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The Crack Magazine


The Eight Mountains

Director: Felix van Groeningen, Charlotte Vandermeersch

Stars: Allesandro Borghi, Luca Marinelli, Filippo Timi, Cristiano Sassella, Lupo Barberio, Elena Lietti

This sublimely melancholy picture from Belgian directors Felix van Groeningen and Charlotte Vandermeersch, based on Paolo Cognetti’s novel, chronicles the friendship between two Italians from boyhood to disillusioned middle age. It begins in the 80s with twelve-year-old middle-class boy Pietro (Barberio) on holiday from Turin with his parents Giovanni (Timi) and Francesca (Lietti) in the Italian Alps. There he meets Bruno (Sassella) the son of a brutish cow herder. Surprisingly, the two bond immediately, despite their differing upbringings. Complications occur however when Pietro’s family return the next year, and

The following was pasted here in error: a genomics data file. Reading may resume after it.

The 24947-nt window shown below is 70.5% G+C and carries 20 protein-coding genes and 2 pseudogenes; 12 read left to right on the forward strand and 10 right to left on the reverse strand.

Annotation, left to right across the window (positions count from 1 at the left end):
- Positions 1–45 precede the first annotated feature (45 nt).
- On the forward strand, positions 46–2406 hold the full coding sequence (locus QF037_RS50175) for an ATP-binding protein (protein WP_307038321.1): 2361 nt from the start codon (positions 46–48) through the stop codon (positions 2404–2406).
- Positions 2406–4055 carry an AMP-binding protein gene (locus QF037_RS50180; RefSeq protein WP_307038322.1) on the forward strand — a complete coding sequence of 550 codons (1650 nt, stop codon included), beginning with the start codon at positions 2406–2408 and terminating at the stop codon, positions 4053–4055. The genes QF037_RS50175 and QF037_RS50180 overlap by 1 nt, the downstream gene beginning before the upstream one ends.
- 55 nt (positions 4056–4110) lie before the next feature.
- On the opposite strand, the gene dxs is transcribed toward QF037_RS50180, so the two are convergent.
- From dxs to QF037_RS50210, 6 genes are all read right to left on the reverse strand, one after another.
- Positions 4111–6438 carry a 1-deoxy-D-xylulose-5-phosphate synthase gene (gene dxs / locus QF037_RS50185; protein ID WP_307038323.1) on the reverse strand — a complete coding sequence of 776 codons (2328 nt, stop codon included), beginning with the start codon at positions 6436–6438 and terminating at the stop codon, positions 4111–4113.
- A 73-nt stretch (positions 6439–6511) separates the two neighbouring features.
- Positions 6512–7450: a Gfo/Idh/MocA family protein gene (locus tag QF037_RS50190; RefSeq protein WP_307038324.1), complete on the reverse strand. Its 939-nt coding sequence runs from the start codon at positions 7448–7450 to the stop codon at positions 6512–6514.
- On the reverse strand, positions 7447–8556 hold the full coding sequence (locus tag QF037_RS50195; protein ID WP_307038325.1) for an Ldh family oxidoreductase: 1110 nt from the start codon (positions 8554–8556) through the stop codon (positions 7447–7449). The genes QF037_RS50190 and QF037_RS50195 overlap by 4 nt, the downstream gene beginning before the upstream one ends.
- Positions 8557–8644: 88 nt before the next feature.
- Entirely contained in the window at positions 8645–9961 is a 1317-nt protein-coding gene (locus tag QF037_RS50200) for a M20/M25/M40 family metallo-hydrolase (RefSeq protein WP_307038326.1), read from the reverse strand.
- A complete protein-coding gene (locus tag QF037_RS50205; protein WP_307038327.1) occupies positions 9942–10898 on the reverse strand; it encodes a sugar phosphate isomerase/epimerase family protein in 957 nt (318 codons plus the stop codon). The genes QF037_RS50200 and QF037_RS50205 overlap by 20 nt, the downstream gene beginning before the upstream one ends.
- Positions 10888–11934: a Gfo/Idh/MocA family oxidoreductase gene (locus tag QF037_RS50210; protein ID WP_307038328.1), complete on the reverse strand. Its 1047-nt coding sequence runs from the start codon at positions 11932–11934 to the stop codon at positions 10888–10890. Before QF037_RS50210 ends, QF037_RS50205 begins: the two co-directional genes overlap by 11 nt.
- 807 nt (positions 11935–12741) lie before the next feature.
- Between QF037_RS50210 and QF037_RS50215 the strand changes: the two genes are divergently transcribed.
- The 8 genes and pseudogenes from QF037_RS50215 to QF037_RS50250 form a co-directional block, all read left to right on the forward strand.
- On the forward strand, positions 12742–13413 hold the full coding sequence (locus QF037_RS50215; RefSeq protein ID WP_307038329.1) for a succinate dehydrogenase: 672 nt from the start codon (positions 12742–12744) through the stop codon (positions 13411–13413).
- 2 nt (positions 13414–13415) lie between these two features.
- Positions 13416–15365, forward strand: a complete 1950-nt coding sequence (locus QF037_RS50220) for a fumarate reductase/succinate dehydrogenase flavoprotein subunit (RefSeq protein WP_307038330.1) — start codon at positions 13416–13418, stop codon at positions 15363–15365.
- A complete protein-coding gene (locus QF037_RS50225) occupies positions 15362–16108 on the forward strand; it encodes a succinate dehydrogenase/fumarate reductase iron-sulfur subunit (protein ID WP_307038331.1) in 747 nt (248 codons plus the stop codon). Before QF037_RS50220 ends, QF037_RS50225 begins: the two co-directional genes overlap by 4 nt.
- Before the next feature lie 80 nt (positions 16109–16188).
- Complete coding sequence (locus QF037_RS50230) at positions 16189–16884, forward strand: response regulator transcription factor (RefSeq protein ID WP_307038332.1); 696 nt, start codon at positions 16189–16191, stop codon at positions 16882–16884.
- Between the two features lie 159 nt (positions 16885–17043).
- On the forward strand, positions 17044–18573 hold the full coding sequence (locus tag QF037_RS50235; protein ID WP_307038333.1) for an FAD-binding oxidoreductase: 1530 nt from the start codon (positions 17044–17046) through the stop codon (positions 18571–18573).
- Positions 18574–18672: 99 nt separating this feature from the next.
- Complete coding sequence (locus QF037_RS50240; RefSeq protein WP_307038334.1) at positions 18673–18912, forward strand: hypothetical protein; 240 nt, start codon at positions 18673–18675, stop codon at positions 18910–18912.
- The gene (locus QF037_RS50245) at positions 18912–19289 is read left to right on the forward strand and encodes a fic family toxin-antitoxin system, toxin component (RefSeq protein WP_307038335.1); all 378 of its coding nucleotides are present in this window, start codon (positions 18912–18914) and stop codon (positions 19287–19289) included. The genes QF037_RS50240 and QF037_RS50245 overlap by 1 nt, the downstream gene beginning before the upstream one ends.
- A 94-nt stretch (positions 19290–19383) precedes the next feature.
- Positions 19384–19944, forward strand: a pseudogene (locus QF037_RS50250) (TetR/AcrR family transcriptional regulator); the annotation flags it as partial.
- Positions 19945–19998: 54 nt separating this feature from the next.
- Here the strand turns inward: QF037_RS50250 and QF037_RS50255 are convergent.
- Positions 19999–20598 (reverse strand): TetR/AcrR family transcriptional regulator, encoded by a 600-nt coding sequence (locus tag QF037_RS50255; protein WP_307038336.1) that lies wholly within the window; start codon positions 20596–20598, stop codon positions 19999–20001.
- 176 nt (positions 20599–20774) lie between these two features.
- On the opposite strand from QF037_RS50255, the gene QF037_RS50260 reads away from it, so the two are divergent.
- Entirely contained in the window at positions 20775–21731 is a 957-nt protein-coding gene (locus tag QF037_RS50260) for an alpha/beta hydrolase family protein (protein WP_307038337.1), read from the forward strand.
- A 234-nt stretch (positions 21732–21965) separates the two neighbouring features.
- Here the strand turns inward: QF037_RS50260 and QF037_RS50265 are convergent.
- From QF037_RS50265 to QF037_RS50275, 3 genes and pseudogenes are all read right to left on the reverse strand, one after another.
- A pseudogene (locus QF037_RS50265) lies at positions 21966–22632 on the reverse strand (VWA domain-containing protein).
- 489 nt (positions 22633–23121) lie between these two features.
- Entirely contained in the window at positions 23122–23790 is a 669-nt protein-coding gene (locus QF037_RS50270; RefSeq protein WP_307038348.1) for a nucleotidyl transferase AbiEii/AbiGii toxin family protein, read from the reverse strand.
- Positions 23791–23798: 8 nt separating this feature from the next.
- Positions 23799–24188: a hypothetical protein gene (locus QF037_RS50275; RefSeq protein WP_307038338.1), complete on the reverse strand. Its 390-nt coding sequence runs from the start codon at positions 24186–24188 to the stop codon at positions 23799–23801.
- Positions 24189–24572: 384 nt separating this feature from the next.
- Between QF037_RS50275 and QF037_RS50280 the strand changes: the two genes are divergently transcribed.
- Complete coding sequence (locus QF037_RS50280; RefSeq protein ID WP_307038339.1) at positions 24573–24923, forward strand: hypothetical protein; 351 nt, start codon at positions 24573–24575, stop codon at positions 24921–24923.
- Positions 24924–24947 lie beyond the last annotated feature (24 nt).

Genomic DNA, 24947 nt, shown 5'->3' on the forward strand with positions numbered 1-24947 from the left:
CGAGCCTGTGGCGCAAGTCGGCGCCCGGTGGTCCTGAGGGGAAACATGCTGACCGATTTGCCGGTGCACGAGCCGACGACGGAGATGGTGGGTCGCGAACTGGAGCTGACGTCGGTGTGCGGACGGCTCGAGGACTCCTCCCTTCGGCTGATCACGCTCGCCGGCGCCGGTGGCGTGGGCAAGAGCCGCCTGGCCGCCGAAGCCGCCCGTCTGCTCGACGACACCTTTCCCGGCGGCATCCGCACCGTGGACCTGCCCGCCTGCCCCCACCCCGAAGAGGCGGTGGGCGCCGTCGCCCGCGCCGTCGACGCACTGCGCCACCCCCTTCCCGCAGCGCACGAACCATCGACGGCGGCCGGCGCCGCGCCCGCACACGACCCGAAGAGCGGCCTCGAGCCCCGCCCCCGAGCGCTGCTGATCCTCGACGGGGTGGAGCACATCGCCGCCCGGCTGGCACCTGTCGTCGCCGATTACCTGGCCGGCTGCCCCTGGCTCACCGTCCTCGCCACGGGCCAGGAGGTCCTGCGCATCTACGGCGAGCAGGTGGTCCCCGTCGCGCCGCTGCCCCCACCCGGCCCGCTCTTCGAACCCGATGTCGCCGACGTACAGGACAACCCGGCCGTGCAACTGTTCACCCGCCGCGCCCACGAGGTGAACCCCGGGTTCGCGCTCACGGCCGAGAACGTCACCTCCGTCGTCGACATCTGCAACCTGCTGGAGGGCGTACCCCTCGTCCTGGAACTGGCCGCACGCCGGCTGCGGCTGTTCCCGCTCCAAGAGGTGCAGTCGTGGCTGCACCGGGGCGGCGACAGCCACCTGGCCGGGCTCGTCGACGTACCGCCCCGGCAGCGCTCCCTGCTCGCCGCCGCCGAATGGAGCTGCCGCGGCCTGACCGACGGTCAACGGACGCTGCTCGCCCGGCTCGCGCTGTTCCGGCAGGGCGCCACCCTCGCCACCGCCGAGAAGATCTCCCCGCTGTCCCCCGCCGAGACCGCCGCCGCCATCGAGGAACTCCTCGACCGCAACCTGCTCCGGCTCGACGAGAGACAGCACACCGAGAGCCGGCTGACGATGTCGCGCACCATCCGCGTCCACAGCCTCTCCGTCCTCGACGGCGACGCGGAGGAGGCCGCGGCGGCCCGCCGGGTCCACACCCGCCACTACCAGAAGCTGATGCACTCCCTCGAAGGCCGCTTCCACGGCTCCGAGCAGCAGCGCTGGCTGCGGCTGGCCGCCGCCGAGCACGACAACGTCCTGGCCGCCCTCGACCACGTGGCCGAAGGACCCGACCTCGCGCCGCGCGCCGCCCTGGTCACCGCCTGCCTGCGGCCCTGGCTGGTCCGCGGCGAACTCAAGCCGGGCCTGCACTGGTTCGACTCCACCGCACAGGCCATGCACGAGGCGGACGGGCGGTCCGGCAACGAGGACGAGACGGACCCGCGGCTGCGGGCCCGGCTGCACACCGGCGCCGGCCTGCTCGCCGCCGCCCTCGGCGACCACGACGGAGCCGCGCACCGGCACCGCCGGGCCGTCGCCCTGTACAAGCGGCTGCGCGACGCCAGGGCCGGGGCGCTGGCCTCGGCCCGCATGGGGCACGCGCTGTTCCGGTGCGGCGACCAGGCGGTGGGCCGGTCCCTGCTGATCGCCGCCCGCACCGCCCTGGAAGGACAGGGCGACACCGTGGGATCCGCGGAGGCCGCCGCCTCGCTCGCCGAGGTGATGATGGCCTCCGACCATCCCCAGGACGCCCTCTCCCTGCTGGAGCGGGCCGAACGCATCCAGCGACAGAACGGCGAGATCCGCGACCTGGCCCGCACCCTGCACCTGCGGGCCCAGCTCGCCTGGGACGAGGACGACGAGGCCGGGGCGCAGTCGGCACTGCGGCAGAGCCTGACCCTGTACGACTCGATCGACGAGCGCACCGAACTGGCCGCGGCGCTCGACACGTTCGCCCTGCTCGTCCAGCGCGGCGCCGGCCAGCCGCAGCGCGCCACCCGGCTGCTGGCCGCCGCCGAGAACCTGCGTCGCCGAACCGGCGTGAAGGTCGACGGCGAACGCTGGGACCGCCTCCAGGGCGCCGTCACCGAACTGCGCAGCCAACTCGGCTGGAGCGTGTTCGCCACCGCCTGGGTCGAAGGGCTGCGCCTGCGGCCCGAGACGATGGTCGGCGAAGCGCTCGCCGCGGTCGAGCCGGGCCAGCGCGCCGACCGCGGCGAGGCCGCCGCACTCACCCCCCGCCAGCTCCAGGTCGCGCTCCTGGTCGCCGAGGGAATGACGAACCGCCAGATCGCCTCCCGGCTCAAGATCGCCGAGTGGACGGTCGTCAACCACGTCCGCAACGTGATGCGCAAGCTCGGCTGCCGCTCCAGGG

Pietro’s father, impressed by Bruno after the boy accompanies them on a trip to the mountains, offers to take him back to Turin and pay for his education. Offended, Bruno’s father takes his son away insisting he goes into building work. Nevertheless the friendship endures into adulthood and when Pietro (Marinelli) returns fifteen years later to build a stone cottage on land he has inherited, Bruno (Borghi), now a proud ‘montanaro’ (mountain man) insists on helping him. Over an expansive two-hours-forty running time, the filmmakers elegantly chart the ebb and flow of the men’s relationship. There’s no melodrama here, just a moving account of how relationships are moulded and weathered by time, traditions and circumstances. The leads exhibiting a real lived-in rapport are both excellent, while cinematographer Ruben Impens’ rendering of the Alpine environs, despite the curious decision to film in the boxy Academy ratio, is gorgeous.